The Islamist Revolt
During the 1990s, Egyptian Islamists—especially the older al-Jihad and the Islamic Group (IG) which emerged from the Jam’iyat movement— staged a revolutionary war against the regime which peaked during the decade’s first half and declined thereafter. They were defeated for a variety of reasons including the government’s clever, multilayered strategy; the strength of the regime’s institutions and the security agencies’ loyalty; the lack of popular support for the radicals; and divisions among the insurgent groups.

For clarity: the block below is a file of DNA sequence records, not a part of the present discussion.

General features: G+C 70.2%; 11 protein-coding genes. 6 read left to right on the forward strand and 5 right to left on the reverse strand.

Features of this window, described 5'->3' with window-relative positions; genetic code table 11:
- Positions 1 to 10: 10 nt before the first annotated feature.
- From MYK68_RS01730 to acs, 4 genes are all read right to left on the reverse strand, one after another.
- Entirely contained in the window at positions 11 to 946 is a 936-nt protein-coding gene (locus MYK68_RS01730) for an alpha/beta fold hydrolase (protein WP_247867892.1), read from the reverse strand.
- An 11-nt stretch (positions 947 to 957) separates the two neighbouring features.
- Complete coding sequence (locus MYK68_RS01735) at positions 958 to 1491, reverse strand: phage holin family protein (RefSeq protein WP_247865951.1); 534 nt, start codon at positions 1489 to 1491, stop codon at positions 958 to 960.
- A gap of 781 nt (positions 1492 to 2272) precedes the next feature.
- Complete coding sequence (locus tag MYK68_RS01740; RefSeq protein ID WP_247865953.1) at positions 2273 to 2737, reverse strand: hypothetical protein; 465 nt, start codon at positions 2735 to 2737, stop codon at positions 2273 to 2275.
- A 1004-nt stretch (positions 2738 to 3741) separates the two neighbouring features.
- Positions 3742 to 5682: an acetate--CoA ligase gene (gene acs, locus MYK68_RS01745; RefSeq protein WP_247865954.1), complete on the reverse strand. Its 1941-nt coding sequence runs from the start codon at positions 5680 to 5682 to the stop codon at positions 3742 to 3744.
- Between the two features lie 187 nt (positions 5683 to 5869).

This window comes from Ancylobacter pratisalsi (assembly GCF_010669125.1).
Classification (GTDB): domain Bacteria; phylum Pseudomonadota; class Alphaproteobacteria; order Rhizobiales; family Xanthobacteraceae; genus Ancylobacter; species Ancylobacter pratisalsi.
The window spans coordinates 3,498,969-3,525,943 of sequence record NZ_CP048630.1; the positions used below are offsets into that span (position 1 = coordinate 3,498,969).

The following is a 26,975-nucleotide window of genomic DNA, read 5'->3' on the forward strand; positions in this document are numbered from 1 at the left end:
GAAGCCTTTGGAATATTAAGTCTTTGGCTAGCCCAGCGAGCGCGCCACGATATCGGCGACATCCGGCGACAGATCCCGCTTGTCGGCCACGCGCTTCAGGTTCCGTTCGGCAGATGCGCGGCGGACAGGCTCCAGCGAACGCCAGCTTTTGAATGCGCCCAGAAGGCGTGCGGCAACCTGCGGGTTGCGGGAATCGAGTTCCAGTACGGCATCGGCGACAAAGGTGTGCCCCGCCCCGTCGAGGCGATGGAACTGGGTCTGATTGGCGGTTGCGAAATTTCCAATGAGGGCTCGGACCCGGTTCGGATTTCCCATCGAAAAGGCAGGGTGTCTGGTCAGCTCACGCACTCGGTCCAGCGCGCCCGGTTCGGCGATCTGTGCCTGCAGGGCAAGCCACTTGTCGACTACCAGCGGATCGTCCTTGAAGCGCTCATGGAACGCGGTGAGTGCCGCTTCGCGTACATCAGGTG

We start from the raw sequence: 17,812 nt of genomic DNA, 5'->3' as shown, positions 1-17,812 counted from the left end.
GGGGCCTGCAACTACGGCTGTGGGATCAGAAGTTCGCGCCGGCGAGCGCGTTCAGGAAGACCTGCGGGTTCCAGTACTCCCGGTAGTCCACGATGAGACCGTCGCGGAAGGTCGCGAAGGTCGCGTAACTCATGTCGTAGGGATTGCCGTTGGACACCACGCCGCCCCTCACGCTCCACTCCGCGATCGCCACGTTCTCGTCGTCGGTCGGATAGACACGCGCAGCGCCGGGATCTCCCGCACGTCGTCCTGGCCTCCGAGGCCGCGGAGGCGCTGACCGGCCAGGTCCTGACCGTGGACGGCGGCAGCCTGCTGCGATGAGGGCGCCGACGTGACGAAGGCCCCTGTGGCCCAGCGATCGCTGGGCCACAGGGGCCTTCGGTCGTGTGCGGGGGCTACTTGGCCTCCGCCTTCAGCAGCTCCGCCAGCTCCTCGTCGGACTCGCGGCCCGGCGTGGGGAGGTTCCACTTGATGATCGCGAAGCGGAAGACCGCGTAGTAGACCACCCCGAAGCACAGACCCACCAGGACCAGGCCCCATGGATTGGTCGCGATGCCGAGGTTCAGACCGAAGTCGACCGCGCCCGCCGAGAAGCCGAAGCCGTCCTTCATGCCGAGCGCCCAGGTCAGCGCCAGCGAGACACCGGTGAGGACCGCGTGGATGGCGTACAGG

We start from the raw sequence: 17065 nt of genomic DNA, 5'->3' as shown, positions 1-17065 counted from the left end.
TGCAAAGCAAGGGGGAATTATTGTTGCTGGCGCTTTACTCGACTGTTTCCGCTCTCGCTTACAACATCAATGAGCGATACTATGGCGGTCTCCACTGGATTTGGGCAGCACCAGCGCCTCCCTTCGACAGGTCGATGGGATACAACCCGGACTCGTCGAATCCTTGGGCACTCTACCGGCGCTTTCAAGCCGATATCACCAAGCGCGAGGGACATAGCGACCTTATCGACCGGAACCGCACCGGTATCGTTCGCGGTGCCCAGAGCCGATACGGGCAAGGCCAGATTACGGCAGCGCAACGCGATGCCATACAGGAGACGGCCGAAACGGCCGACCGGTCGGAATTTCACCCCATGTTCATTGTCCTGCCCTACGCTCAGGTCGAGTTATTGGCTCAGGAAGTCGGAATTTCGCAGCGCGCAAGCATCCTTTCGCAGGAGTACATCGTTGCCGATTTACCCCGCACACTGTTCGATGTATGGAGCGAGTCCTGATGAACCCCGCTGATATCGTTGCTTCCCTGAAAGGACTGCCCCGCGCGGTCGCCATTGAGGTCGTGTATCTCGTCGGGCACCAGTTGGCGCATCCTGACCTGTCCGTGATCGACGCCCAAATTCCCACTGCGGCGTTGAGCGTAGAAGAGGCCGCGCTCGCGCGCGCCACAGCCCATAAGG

KeywordsPopular Support Female Circumcision Armed Attack Muslim Brotherhood Islamist Movement
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Notes and References
- 30.Daniel Brumberg, “Rhetoric and Strategy: Islamic Movements and Democracy in the Middle East,” in Martin Kramer, ed., The Islamism Debate (Tel Aviv: Moshe Dayan Center, Tel Aviv University, 1997), p. 23.Google Scholar